IRS – Treasury Regulation §301.6212-2: Definition of Last Known Address

I came across this IRS definition of “Last Known Address” which is very important as it outlines how the IRS views your address in their systems and the impact on you if you move and fail to notify the IRS, or if you send back your government mail marked “moved” yet you still live at that address.

I picked out the important parts and the whole document is available if you follow the URL as well.

The IRS and the CRA both view the last known address the same way.  If you do not update them with a new address when you move, then the last known address on file is the notice where they will send all government notices including monthly statements, refund cheques and collection / information notices. 

It is absolutely in your best interest to keep your address up to date and notify the government if you move.  The IRS takes it one step further than the CRA in that the IRS also checks with the US Postal Service to see if you have updated your address, while the CRA follows up returned mail in collection cases with a visit from your local field office to see if you have moved and talk to your neighbours and new owner / tenant for any forwarding information.

If you cannot be located after that, the CRA usually pulls a property search to see if you sold your property and a credit search to see if you moved (you always let your bank know!).  The enquiry on your credit report from the CRA should be enough to make you want to update them all by itself.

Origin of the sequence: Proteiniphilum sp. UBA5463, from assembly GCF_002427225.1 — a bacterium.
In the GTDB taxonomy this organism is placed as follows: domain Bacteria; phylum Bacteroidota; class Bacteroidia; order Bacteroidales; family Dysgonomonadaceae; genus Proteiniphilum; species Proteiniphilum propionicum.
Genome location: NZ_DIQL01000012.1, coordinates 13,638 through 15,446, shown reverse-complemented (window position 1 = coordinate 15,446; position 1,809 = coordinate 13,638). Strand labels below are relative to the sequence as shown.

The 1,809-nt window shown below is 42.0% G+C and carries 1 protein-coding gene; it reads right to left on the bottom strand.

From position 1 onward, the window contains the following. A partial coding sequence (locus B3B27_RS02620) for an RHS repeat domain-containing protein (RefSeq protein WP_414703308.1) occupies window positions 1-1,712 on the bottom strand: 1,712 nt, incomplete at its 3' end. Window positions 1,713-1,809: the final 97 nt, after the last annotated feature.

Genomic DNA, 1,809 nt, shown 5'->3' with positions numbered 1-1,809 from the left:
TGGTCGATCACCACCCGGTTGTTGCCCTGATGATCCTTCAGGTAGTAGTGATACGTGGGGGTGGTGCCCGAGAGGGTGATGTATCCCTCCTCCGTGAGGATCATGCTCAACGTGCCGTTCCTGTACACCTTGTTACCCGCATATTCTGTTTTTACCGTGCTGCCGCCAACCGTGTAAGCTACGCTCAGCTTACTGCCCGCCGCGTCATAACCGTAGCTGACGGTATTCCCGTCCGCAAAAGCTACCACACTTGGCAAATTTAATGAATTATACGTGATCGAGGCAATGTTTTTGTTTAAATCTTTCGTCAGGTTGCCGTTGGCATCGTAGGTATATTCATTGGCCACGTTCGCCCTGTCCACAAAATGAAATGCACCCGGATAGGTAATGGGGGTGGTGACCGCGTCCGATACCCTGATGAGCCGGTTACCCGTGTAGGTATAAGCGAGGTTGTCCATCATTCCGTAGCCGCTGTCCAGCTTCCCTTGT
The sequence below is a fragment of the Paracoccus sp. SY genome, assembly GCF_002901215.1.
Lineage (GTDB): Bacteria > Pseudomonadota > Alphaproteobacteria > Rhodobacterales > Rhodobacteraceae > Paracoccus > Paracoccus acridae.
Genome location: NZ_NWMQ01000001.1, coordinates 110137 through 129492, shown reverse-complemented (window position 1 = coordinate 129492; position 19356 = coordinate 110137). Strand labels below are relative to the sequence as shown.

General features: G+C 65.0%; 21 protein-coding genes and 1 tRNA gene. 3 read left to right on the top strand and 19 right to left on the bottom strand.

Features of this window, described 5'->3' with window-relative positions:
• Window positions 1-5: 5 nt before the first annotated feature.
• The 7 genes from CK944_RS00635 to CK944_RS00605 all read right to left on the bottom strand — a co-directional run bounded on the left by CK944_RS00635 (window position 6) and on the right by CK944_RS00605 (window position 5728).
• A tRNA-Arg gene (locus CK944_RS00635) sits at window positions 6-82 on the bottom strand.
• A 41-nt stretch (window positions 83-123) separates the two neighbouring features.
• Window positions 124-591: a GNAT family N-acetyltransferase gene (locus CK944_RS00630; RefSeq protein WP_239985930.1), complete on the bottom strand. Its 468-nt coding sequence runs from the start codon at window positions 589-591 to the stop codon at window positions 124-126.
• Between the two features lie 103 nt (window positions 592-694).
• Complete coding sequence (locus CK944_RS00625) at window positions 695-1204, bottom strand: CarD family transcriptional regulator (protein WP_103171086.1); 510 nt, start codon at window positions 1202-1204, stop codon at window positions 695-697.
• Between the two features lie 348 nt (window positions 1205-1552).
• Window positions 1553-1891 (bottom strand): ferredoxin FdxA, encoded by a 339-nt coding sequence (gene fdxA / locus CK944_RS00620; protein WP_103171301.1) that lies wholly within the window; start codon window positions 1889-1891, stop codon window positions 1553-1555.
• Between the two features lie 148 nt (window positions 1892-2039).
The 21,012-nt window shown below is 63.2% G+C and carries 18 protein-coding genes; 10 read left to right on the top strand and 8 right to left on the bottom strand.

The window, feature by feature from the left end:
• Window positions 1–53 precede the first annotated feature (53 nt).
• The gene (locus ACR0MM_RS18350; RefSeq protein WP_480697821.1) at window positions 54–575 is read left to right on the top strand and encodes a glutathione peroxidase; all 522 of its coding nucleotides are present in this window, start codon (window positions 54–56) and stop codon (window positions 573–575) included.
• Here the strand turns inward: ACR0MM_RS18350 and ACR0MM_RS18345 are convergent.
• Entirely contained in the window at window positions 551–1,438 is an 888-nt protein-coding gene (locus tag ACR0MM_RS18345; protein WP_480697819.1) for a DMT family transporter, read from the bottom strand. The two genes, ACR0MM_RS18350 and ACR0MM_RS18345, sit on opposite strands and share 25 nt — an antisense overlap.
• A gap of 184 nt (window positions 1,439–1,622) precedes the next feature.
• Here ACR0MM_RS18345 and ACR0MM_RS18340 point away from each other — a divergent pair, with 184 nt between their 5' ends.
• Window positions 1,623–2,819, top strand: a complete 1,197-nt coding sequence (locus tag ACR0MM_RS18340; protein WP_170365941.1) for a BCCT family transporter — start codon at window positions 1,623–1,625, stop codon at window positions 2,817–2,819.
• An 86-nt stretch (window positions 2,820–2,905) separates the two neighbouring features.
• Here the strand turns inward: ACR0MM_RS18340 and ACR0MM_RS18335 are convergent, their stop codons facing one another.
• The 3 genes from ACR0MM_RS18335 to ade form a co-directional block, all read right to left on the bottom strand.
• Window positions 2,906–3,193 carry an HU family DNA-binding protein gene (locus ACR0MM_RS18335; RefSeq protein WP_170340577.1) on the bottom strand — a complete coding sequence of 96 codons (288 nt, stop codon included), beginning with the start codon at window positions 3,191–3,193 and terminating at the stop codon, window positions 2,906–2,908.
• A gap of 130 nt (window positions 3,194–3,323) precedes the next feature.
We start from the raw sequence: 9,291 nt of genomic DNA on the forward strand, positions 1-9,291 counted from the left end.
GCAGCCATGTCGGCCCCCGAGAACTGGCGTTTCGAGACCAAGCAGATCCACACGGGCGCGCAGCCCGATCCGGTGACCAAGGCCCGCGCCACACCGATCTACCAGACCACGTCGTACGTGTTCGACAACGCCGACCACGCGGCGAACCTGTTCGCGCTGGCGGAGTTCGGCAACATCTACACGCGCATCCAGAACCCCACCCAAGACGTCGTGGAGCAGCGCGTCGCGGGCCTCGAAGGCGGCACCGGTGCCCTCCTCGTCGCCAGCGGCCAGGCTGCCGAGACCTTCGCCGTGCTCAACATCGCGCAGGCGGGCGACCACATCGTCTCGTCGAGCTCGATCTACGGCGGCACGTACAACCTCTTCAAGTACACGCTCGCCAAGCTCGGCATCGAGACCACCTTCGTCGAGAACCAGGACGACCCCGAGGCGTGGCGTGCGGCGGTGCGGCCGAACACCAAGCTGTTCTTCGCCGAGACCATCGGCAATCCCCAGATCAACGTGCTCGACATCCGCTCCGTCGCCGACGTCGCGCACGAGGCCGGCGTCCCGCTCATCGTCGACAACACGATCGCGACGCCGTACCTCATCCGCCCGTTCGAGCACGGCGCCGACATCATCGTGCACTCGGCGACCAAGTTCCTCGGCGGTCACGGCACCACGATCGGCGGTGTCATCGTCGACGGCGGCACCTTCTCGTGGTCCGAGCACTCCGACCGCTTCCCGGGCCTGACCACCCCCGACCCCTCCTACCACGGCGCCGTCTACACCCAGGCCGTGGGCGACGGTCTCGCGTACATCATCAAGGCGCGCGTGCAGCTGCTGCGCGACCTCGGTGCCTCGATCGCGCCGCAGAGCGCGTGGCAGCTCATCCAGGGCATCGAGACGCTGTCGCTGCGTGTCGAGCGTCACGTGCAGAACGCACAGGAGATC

Here is the IRS regulation;

IRS – Treasury Regulation §301.6212-2: Definition of Last Known Address

This revenue procedure explains how the Internal Revenue Service is informed of a change of address. When so informed, the IRS will update the taxpayer’s address of record to the new address. The IRS uses the taxpayer’s address of record for the various documents that are required to be sent to a taxpayer’s “last known address” under the Internal Revenue Code and for refunds of overpayments of tax. Rev. Proc. 2001-18, 2001-1 C.B. 708, is superseded by this Revenue Procedure.

The Code sections listed in section 3.01 of this revenue procedure use the phrase “last known address.”

The meaning of the phrase “last known address” is important, and taxpayers should be aware of their need to update their address with the IRS in order to receive refunds of tax as well as the notices and documents listed in section 3.01 of this revenue procedure.  When a notice or document is sent to a taxpayer’s “last known address,” it is legally effective even if the taxpayer never receives it.

A taxpayer’s “last known address” is defined in Treas. Reg. § 301.6212-2(a) as the address on the taxpayer’s most recently filed and properly processed return, unless the IRS has been given clear and concise notification of a different address.

A taxpayer should take appropriate steps to ensure that his or her address is correct in accordance with the addressing standards of the United States Postal Service

(USPS) and, when providing the IRS with an address, should include all required addressing information, including apartment/suite number, street name and number, city, state, and zip code.

The IRS generally will use the address on the most recently filed and properly processed return as the address of record for all the notices and documents set forth in section 3.01 above. The IRS will, however, automatically update a taxpayer’s address of record based on a new address that the taxpayer provides the USPS that is retained in USPS’s National Change of Address database (NCOA database). See Treas. Reg. § 301.6212-2(b)(2). If a taxpayer wishes to change the address of record, the taxpayer must give clear and concise notification as provided by this revenue procedure. The terms “return,” “properly processed,” “address on return,” and “clear and concise notification” are defined in section 5 below.